By Thomas Palmer
With this weekend’s opening performances of “Spongebob: The Musical” at the Galion Community Theatre, I thought that it seemed a good time to look back to what was the first instance in recorded history when a play was staged in Galion.
There may well have been family plays staged of sorts, but the first time that the public was welcomed to a full performance was in 1840, over 180 years ago. The place was one of two taverns in Galion, then a small settlement with only 200 residents.
The tavern was owned by John Kraft, Sr., and it was located on the site of the current Municipal Building.
John Kraft Sr., a cooper by trade, had migrated to America in 1833, establishing himself in Baltimore before making his way to Ohio a year later. In Galion, he erected a one-room log cabin, which served as both his residence and his workshop, where he diligently crafted buckets, tubs, barrels, and butter-tubs. By 1840, he had expanded his operations to include a tavern, the site of the historic theatrical performance.
Given the limited space of the tavern’s dining room, it had to be cleared and makeshift seats were fashioned by placing planks on chairs. The shortage of seating meant that children had to sit on the floor at the front. The play selected for this significant event was “The Babes in the Wood,” a popular pantomime subject rooted in an English children’s tale.
“The Babes in the Wood” is a poignant tale of two children who, abandoned in a forest, eventually perish and are covered with leaves by compassionate robins. It’s a story that had been reinterpreted in various forms over the centuries and often featured in Mother Goose rhymes. Around the same time as the Galion performance, Richard Barham included a spoof of the story in his Ingoldsby Legends, under the title of “The Babes in the Wood; or, the Norfolk Tragedy.”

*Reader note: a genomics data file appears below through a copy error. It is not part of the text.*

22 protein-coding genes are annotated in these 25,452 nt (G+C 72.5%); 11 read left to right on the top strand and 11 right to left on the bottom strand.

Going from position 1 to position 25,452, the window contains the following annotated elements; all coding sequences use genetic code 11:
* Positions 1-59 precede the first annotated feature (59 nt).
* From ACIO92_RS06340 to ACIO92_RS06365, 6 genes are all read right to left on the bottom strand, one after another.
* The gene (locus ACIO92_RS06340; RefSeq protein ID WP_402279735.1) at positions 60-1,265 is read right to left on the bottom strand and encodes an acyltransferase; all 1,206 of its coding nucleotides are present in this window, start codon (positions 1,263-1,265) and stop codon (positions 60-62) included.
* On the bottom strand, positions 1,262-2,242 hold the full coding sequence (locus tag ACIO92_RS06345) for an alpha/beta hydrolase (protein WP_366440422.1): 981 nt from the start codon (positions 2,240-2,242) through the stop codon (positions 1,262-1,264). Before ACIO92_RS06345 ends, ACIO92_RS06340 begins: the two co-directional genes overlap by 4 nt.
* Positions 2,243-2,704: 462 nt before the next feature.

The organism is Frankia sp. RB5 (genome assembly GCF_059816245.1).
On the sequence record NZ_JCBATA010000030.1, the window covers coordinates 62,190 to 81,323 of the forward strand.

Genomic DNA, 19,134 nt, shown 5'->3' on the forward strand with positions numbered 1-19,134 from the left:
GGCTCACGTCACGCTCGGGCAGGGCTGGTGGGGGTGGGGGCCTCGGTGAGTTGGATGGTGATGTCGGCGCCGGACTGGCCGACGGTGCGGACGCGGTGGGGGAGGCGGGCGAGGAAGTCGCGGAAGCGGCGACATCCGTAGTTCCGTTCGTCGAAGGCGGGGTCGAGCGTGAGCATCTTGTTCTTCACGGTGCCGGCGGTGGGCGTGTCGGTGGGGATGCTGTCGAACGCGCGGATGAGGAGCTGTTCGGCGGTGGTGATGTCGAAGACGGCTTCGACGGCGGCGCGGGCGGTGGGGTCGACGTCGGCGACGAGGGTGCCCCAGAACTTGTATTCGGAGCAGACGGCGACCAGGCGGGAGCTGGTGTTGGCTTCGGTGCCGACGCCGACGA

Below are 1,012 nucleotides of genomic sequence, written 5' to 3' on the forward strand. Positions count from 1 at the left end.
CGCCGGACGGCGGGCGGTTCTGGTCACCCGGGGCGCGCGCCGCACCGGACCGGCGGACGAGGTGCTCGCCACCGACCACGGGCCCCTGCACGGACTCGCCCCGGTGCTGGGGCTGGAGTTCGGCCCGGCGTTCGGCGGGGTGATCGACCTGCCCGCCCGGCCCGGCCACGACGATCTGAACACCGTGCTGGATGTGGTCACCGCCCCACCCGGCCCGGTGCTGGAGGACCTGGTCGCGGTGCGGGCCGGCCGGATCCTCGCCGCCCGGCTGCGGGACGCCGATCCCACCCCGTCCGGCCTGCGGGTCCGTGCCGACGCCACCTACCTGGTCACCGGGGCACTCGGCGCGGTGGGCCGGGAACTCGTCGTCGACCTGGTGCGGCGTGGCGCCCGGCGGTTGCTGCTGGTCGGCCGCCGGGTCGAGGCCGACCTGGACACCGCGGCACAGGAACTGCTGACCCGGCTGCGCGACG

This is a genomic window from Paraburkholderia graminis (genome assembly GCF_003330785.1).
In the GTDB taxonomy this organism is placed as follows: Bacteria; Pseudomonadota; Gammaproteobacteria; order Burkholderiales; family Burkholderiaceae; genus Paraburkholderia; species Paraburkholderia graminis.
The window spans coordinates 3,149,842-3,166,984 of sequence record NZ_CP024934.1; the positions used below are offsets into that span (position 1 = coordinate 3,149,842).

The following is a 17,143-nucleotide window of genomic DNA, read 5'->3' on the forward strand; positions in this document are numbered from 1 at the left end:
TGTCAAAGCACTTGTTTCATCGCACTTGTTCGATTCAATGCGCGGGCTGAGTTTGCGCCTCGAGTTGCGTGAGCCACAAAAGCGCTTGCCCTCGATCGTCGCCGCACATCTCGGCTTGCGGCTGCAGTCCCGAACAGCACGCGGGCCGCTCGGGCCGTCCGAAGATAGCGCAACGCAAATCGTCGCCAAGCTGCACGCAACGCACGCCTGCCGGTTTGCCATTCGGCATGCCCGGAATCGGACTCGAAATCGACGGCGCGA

The staging of “The Babes in the Wood” in Galion was not just an evening’s entertainment, but the beginning of a tradition carried on today at the Galion Community Theatre.
Each Saturday, we share a post about local history. We call this series “Galion History Corner,” and we will be sharing not only stories about our shared heritage but also updates on history news here in southeast Crawford County.
This series is dedicated to the memory of Dr. Bernard M. Mansfield, whose “Your Historical Galion” was a fixture in weekend editions of the Galion Inquirer. Dr. Mansfield was a friend and family physician, and he inspired the current generation of Galion historians to continue his work.
Source: 1912 History of Crawford County; Wikipedia